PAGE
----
(00:03:59) – Pope Francis released a new apostolic exaltation to us, reminding us that we can’t continue just to let things be the way that they are. This whole sense of injustice, this outcry, this bloodshed that we see in the world that we hear about over night in the situation in Israel, as we continue to experience the effects of violence and hatred, let’s say, bubble further up and within our lives. We have to face this. We have to deal with this. 

The gospel is the middle parable of a series of three that he tells – not to the disciples – but to the religious leaders in Jerusalem. Remember, Jesus has now made his way to Jerusalem. He’s arrived in the city. This is in the final week of his life. Holy week, we would call it. And everything is really intensifying. There’s this whole sense that all of the bets are off now because Jesus knows that this is. Last chance to really confront the religious leaders, to tell them what they need to hear, to allow them this final chance to repent, because the Lord is always offering us one more chance to to turn away from the bloodshed, to turn away from that cry of distress.

(00:05:17) – The Lord is offering us one more chance to embrace once again the way of justice, the way of integrity that the Lord is calling us and inviting us to say, Look, this is your opportunity. This is your chance to turn again, to turn away from the rotten, sour fruit and to begin to produce this abundance that he’s wanting of us, this desire that he has, that we might experience just that true fecundity, the true fruitfulness the Lord is offering to us, Will we embrace the chance? Will we take the opportunity today to turn away from our sin? And as I read these readings during the week, you know, is this feeling, this deep sense of grief and loss, as I reflected on my own life and my own sinfulness and my own of the ways that I’ve turned away, that I’ve just made this slight adjustments in my life that have have allowed my life to be way less fruitful than I want it to be. As I’ve looked around at the world and seen the same outcomes, the same results in the world, this sense of grief that the Lord feels towards us and towards our community, let’s indeed allow the Lord to nurture us once again.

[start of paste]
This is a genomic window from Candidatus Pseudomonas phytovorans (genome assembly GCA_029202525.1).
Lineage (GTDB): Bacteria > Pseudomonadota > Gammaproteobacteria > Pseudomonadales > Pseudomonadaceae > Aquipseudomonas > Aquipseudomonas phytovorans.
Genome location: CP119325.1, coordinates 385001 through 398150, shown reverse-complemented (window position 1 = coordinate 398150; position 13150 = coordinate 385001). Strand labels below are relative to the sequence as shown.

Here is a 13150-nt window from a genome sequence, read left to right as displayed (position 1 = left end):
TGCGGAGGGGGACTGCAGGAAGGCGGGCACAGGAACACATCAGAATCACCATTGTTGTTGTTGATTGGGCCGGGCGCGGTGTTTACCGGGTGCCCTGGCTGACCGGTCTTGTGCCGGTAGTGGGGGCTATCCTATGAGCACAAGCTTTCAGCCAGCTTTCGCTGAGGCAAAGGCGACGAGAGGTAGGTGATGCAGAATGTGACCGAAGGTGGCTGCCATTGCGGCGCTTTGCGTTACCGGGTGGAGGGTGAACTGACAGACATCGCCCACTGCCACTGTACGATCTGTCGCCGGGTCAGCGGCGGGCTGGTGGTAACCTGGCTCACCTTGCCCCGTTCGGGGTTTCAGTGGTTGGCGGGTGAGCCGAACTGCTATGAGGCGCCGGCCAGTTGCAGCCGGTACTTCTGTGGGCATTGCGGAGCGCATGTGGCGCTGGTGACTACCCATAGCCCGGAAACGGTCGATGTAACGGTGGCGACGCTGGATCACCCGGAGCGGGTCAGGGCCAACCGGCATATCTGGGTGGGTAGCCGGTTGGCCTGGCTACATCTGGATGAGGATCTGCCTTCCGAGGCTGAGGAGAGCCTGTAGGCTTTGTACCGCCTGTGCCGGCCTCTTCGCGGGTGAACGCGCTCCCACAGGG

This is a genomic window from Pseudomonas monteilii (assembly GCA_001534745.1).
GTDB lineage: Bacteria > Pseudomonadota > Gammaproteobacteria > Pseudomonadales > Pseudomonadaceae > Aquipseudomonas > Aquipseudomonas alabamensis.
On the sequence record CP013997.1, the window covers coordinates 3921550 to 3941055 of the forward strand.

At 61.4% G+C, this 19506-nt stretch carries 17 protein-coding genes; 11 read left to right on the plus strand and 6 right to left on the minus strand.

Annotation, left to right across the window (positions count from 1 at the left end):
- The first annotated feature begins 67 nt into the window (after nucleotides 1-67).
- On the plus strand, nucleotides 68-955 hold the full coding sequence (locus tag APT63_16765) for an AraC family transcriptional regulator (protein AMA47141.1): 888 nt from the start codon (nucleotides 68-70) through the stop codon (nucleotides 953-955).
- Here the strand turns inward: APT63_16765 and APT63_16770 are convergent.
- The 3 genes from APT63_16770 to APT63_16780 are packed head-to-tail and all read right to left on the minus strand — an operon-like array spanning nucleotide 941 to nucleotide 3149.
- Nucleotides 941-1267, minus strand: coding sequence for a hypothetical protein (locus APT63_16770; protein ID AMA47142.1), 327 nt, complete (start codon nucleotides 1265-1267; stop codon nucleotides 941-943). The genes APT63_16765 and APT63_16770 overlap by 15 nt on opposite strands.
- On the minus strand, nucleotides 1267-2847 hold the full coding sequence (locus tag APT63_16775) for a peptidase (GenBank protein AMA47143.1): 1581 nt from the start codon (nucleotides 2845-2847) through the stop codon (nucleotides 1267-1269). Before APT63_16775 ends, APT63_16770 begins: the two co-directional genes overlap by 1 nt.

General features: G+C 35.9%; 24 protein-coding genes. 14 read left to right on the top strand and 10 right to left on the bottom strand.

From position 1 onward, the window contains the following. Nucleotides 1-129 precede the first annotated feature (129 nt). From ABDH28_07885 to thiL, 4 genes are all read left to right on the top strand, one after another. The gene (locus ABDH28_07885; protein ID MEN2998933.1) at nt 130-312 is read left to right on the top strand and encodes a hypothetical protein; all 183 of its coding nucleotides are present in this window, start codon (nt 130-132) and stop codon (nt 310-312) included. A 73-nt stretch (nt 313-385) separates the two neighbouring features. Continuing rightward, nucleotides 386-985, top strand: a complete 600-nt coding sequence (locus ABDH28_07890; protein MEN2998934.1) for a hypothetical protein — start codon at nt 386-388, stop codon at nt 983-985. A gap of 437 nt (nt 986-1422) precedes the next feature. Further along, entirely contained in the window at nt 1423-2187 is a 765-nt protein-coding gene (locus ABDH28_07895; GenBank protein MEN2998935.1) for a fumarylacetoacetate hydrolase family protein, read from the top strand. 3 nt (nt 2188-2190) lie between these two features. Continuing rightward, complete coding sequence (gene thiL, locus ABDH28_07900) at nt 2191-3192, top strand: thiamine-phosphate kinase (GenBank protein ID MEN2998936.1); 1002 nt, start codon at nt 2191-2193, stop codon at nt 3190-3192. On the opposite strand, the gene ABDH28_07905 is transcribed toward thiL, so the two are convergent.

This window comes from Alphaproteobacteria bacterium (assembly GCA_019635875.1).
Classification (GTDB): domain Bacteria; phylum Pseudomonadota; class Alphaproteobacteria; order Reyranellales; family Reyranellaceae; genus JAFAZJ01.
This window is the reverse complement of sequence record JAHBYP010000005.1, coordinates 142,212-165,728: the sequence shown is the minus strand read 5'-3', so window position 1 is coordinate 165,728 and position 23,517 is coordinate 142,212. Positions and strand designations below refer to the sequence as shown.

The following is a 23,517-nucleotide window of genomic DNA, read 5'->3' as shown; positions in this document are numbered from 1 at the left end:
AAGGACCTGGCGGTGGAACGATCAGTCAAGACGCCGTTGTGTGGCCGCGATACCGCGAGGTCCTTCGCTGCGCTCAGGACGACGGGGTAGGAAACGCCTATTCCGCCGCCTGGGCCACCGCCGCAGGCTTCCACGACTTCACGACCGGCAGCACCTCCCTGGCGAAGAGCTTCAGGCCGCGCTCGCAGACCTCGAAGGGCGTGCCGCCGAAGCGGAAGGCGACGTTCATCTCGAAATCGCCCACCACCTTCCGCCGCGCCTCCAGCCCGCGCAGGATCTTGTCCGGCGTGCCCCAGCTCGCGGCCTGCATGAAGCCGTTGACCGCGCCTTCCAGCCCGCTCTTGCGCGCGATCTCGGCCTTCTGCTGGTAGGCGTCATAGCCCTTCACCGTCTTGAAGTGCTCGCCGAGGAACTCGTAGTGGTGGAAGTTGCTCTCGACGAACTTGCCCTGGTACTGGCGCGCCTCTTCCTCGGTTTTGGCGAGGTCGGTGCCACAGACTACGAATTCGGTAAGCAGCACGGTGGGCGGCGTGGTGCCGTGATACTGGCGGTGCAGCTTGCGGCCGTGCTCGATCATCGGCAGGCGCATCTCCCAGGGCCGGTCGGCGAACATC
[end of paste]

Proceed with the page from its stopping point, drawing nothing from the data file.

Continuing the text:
(00:06:29) – The malls may have been destroyed, but we can rebuild them. We can allow God to once again be the very centre of all that we do. We can desire to to turn back our lives in faithfulness to God and to allow his call to embrace us and to allow his desire that we might be fruitful, that we might be people who embrace justice, that we might be people who live in integrity, that that will be the sign that we can finally experience the goodness of God among us.